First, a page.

By Tom Boyd
Avalanche video shows Brigham moments before death in East Vail Chutes
February 20, 2008 —
A video of Jesse Brigham's fateful trip into the East Vail Chutes was taped by his riding partner, Justin Lozier, and has been posted on the Denver Post website at denverpost.com.
The accompanying article, by Jason Blevins, describes events which, presumably, are edited out of the Post's version of the video. It also repeatedly refers to Lozier as an avalanche expert. Although I have a great amount of respect for Blevins and the work he's done for the Post through the years, I must disagree with his description of Lozier as an avalanche expert. As my father, who has been backcountry skiing in Colorado since 1957, often says: "All the true avalanche experts are dead."
Harsh, but true. While most of us were lapping up fresh powder in-bounds, the trio of Lozier, Brigham, and Jim Muguerza headed out of ski area boundaries to take on the East Vail Chutes. Ominously, the video opens with a shot of Brigham riding out toward the lip of a large, overhanging cornice before Lozier calls out to him to stop. Brigham seems to have little comprehension of the danger he faces by riding the Chutes, especially on that day, in that place, in those conditions.
Lozier then instigates a kind of avalanche shear test by hopping up and down on a portion of the ridge which appears, in the video, to have the smallest amount of wind load. Lozier's voice-over mentions that the area they are heading into is known as "Charlie's Death Chute," and he recommends that everyone in the group stay within the narrow corridor beneath where he had performed his cursory avalanche test.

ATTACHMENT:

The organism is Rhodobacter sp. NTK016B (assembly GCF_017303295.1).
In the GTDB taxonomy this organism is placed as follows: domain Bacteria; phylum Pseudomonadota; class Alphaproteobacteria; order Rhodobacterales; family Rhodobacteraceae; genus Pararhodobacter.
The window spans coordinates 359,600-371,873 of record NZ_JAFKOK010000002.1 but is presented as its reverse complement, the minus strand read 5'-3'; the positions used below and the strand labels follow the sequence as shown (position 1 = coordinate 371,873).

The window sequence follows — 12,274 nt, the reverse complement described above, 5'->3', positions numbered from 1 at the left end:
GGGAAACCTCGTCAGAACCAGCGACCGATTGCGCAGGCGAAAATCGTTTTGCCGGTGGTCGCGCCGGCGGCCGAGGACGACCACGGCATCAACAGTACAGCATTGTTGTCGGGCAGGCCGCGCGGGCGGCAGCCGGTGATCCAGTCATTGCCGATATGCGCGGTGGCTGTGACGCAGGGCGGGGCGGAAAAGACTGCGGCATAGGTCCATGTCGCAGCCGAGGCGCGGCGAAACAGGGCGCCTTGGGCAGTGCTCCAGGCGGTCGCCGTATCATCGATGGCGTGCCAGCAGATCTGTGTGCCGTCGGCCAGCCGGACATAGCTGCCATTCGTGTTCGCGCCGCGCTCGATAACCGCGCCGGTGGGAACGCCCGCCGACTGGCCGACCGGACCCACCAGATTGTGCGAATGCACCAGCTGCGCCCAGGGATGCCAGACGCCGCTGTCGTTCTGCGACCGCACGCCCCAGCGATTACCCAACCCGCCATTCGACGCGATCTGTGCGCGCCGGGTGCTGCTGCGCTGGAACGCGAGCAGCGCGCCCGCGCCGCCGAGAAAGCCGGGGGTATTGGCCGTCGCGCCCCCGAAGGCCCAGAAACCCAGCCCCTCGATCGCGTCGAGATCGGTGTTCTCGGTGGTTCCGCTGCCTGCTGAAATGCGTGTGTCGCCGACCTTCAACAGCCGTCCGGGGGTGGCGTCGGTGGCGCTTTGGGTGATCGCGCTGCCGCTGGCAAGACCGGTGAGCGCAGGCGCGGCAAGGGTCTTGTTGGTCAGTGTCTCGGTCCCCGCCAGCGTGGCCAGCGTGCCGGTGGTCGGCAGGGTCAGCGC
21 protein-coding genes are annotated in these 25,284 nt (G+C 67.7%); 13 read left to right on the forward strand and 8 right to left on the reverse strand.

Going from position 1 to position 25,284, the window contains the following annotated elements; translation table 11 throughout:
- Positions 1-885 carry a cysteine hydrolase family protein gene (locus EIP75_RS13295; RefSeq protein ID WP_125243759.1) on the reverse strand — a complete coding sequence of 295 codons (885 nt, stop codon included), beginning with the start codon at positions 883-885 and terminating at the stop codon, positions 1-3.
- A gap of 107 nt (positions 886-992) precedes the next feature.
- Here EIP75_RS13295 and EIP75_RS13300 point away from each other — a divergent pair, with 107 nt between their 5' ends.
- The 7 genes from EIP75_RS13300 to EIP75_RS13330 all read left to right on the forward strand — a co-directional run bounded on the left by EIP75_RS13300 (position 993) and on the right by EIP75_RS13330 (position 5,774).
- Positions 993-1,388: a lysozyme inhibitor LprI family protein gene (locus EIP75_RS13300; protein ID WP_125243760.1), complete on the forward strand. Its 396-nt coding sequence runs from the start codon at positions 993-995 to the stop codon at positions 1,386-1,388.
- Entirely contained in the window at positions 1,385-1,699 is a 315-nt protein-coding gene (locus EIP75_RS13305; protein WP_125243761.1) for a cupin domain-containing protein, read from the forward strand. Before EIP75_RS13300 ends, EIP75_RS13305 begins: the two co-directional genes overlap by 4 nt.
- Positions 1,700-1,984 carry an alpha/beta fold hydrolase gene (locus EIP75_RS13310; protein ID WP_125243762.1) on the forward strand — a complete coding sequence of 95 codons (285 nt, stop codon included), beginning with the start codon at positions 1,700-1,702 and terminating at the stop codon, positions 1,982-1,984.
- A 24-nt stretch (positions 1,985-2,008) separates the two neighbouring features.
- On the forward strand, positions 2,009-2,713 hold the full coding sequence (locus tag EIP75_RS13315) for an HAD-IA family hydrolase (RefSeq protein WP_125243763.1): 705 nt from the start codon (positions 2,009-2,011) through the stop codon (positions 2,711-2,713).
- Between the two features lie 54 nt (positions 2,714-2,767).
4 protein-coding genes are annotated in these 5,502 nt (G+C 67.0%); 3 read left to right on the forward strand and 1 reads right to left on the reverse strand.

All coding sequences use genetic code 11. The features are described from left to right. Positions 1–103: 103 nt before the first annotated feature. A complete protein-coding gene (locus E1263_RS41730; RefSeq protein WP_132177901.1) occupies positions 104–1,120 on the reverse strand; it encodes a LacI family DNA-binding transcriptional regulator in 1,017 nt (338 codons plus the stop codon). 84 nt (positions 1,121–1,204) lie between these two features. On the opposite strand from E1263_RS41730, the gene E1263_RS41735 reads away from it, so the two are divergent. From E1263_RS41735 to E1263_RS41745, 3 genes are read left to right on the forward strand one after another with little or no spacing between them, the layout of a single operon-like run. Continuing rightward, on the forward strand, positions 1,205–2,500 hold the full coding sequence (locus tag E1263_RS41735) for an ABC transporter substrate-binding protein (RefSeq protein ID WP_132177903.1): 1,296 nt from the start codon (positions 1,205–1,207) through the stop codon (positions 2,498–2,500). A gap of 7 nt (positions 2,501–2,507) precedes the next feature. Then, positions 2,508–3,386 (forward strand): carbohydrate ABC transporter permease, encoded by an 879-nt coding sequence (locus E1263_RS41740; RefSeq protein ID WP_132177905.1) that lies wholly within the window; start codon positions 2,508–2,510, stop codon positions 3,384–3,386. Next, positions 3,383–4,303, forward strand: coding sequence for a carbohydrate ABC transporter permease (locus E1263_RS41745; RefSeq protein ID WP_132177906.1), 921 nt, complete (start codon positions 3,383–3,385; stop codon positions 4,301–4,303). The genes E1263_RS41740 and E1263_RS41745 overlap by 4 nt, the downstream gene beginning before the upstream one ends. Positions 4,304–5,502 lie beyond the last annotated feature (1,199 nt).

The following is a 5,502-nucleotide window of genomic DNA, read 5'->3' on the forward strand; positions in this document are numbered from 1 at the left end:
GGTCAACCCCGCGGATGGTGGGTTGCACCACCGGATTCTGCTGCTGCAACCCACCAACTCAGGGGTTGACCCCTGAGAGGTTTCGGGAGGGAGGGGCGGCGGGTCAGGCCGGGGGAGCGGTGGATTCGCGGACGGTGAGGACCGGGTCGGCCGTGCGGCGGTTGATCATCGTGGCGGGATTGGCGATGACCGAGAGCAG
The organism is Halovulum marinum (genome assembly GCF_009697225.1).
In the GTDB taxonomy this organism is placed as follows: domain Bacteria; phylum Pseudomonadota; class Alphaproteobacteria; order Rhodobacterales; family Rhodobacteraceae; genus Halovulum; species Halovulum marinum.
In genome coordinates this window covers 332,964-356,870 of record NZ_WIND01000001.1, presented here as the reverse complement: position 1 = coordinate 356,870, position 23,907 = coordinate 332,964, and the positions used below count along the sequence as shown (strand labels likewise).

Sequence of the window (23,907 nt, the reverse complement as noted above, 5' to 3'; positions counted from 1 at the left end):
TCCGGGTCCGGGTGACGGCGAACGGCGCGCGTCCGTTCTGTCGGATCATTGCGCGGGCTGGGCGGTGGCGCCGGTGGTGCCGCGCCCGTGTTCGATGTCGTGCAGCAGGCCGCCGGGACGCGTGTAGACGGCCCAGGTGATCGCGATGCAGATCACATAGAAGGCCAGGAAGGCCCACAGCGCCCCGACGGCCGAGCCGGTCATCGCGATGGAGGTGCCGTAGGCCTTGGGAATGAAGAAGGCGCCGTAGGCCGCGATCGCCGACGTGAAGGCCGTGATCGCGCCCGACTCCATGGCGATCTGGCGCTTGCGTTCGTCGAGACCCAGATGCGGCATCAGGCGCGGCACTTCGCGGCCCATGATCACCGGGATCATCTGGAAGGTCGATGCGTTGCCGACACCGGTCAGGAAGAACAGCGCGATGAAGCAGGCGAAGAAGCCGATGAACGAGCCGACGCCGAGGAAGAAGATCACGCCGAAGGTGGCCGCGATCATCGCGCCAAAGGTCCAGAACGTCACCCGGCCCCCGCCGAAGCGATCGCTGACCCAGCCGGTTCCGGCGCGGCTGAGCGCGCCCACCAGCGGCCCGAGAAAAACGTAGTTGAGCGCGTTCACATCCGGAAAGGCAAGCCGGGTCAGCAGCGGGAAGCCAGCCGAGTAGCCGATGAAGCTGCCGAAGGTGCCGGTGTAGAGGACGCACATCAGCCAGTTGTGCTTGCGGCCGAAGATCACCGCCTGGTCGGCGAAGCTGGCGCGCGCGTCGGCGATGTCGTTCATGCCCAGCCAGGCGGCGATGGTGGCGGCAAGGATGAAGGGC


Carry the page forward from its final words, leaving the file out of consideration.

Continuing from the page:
Sadly, with all the many great routes available that day - most of which were in-bounds - Lozier's group chose one which had tragic results.
Armed with beacons, shovels, and probes, I've skied a fair bit of backcountry myself through the years, some of which has looked and felt like it could slide anytime. My heart has raced as I've looked, after each turn, toward my escape route should a slab come loose behind me. What I've learned from those experiences is that it's not my place to judge what others try and do in the backcountry. But I've also learned that there are no black-and-white answers out there, no bullet-proof avalanche tests, no chutes that can't slide at any time, and no experts. There are, however, plenty of safe routes out there for non-experts to enjoy, without putting their lives so decidedly on the line.
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